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‘Deportation would be a death sentence’ for Brighton man
5:30pm Wednesday 17th April 2013 in News
A former University of Sussex student who has the chronic liver condition hepatitis B is facing deportation to Nigeria, where the lack of medical treatment will almost certainly lead to his death.
To maintain his health, Luqman Onikosi must undergo a number of procedures, including a liver biopsy every six months.
But no treatment for the condition, or monitoring, is available in Nigeria.
Luqman has explored all available possibilities for treatment in Nigeria, but to no avail.
In October 2011 Luqman’s brother Kolade died of the condition and five months later his other brother suffered the same fate – again due to chronic hepatitis B.
Both brothers were residents of Nigeria and a petition targeted at Theresa May demanding a third brother doesn’t follow the same path has secured more than 1,500 signatures and has attracted the services of a solicitor to work on a voluntary basis.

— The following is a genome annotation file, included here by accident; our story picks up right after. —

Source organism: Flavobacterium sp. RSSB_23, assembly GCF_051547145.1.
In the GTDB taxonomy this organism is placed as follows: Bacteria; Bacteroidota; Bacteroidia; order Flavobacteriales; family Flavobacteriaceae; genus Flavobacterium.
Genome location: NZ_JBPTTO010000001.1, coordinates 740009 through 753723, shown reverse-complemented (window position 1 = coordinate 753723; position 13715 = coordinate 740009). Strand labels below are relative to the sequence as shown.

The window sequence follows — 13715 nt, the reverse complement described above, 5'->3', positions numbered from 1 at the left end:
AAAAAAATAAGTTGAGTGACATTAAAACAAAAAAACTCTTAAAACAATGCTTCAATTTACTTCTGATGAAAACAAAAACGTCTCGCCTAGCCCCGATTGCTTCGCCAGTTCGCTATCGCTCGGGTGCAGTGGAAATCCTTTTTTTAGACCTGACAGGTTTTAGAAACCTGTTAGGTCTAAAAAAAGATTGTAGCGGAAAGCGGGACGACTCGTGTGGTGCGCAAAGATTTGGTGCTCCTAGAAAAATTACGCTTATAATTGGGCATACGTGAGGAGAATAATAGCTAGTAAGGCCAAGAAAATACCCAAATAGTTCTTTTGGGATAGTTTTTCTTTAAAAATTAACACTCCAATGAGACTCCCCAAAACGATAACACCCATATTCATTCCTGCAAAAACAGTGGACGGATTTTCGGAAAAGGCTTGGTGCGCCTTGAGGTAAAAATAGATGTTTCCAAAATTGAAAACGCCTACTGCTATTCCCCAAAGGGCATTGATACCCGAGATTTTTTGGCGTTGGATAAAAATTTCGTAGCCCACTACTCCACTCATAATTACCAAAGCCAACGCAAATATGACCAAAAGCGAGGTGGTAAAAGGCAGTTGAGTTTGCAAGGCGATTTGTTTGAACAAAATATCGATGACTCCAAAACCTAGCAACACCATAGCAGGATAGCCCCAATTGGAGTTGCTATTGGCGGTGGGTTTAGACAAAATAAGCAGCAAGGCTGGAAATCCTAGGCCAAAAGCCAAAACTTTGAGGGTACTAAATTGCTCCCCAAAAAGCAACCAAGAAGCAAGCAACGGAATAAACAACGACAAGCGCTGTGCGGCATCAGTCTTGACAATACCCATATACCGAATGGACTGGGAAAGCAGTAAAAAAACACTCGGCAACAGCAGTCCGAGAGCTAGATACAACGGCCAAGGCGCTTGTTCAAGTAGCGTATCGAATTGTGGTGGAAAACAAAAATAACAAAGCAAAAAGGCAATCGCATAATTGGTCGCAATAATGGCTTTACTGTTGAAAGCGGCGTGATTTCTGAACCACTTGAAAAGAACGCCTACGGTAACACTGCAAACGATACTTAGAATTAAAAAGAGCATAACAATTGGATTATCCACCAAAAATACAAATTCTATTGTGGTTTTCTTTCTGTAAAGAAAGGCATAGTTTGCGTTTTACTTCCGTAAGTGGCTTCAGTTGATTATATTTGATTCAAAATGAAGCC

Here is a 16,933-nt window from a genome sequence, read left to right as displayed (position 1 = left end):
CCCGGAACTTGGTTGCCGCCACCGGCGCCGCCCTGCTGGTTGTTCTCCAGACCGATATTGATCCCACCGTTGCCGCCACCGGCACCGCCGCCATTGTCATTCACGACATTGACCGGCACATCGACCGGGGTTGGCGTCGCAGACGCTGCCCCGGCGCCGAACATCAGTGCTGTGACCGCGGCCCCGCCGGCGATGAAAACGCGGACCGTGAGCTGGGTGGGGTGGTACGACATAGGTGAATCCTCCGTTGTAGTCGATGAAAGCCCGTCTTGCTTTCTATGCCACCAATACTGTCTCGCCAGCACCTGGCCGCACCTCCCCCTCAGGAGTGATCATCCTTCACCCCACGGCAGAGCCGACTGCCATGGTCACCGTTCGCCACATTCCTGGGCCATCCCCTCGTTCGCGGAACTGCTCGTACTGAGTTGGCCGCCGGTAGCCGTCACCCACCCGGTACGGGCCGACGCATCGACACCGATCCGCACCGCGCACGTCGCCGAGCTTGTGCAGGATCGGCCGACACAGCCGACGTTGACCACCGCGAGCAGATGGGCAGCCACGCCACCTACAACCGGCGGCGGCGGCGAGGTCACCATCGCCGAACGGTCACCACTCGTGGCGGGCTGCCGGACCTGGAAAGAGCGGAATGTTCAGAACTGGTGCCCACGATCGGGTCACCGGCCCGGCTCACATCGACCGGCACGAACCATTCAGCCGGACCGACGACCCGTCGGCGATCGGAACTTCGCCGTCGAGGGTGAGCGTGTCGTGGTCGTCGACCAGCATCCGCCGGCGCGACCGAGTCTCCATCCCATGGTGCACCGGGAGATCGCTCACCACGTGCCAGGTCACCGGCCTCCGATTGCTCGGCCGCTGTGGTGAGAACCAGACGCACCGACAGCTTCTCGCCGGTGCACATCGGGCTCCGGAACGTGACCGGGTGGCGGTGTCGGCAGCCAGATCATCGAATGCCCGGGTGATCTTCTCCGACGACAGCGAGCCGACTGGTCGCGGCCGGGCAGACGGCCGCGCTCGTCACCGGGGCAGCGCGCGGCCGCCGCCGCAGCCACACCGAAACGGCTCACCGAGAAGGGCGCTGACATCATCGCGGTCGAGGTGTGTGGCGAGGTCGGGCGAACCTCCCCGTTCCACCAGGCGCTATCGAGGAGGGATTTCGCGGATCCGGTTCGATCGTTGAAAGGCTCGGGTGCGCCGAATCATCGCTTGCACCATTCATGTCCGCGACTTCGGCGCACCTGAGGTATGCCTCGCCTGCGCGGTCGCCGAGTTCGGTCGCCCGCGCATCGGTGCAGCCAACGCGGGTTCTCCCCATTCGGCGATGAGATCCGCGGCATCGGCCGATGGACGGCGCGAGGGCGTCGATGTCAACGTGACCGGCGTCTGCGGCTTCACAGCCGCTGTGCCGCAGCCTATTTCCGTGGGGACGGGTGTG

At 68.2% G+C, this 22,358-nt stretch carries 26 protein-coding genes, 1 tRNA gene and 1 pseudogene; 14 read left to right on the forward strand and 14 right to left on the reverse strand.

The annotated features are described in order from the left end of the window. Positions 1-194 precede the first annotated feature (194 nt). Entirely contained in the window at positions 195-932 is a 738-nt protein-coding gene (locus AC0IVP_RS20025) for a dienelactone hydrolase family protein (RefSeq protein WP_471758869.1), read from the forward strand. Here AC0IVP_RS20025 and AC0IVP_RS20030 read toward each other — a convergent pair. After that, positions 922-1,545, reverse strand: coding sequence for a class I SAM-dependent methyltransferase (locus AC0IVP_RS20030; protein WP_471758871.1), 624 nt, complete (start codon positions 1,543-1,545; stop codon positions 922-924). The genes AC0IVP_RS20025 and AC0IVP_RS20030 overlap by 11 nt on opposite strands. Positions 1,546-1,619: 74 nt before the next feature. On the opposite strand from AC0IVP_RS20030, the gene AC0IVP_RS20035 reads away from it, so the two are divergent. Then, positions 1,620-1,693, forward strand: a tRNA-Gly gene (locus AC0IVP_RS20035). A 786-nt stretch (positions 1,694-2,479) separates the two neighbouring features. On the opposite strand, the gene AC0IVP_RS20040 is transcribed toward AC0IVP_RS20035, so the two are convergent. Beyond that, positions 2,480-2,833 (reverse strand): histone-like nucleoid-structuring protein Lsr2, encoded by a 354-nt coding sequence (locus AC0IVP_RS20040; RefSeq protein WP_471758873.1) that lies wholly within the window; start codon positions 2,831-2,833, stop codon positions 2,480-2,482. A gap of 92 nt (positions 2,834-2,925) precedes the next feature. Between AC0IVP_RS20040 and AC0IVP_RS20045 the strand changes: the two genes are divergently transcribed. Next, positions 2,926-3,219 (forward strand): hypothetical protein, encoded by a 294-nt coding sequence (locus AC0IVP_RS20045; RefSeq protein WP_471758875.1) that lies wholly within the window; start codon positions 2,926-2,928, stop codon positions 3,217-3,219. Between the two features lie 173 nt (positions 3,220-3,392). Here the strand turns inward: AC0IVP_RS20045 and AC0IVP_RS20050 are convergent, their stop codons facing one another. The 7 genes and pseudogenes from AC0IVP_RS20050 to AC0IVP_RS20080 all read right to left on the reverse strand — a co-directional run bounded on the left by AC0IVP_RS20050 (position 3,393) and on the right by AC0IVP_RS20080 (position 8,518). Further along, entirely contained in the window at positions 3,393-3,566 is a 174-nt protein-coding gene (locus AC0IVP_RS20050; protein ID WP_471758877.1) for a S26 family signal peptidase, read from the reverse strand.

Luqman said: “I believe it is barbaric to send a third member of my family – me – to my death.
“I find it very dehumanising and humiliating that I have to justify and defend my existence as an equal human being.
“I have to fight for my right to life, by discussing the death of my two brothers from the same chronic liver condition, just to highlight how serious the situation is.”
Luqman arrived in the UK in 2007 on a study visa and in 2009, while studying international relations and economics at the University of Sussex, he was diagnosed with the condition.
Despite his failing health, he made a valuable contribution within the university and the Brighton and Hove community.
This included co-founding the Hear Afrika Society and leading several high-profile campaigns on issues such as racism, the environmental crisis and the economic rights of international students.
In the wider community, he was part of the Brighton and Hove Climate Connection and Brighton and Hove Black History groups.
After graduating, Luqman worked with the Nigerian High Commission in London before his ill health forced him to resign.
He is now setting up his own registered company as an education consultant and overseas student recruitment agent.
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